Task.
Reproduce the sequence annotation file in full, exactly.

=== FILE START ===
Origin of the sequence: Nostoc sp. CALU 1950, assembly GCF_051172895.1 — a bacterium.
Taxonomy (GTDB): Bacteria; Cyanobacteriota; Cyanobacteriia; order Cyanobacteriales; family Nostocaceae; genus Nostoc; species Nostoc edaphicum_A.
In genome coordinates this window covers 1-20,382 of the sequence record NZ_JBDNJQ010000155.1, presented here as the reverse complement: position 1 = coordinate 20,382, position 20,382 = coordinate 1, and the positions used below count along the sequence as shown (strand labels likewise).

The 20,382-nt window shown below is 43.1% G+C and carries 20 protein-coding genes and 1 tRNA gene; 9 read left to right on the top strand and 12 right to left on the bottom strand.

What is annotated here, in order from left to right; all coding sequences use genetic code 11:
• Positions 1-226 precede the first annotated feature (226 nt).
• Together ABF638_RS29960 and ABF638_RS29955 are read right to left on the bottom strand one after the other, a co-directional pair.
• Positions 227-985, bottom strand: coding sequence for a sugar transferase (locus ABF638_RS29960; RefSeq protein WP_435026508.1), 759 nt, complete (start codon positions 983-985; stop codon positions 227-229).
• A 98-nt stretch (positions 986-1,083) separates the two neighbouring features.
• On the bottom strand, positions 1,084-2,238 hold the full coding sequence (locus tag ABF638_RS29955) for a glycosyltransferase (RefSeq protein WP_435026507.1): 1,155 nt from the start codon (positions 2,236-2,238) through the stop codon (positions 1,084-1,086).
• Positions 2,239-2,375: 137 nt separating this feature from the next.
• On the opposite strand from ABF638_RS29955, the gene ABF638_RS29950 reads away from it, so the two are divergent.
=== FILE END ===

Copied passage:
Origin of the sequence: Nostoc sp. CALU 1950, assembly GCF_051172895.1 — a bacterium.
Taxonomy (GTDB): Bacteria; Cyanobacteriota; Cyanobacteriia; order Cyanobacteriales; family Nostocaceae; genus Nostoc; species Nostoc edaphicum_A.
In genome coordinates this window covers 1-20,382 of the sequence record NZ_JBDNJQ010000155.1, presented here as the reverse complement: position 1 = coordinate 20,382, position 20,382 = coordinate 1, and the positions used below count along the sequence as shown (strand labels likewise).

The 20,382-nt window shown below is 43.1% G+C and carries 20 protein-coding genes and 1 tRNA gene; 9 read left to right on the top strand and 12 right to left on the bottom strand.

What is annotated here, in order from left to right; all coding sequences use genetic code 11:
• Positions 1-226 precede the first annotated feature (226 nt).
• Together ABF638_RS29960 and ABF638_RS29955 are read right to left on the bottom strand one after the other, a co-directional pair.
• Positions 227-985, bottom strand: coding sequence for a sugar transferase (locus ABF638_RS29960; RefSeq protein WP_435026508.1), 759 nt, complete (start codon positions 983-985; stop codon positions 227-229).
• A 98-nt stretch (positions 986-1,083) separates the two neighbouring features.
• On the bottom strand, positions 1,084-2,238 hold the full coding sequence (locus tag ABF638_RS29955) for a glycosyltransferase (RefSeq protein WP_435026507.1): 1,155 nt from the start codon (positions 2,236-2,238) through the stop codon (positions 1,084-1,086).
• Positions 2,239-2,375: 137 nt separating this feature from the next.
• On the opposite strand from ABF638_RS29955, the gene ABF638_RS29950 reads away from it, so the two are divergent.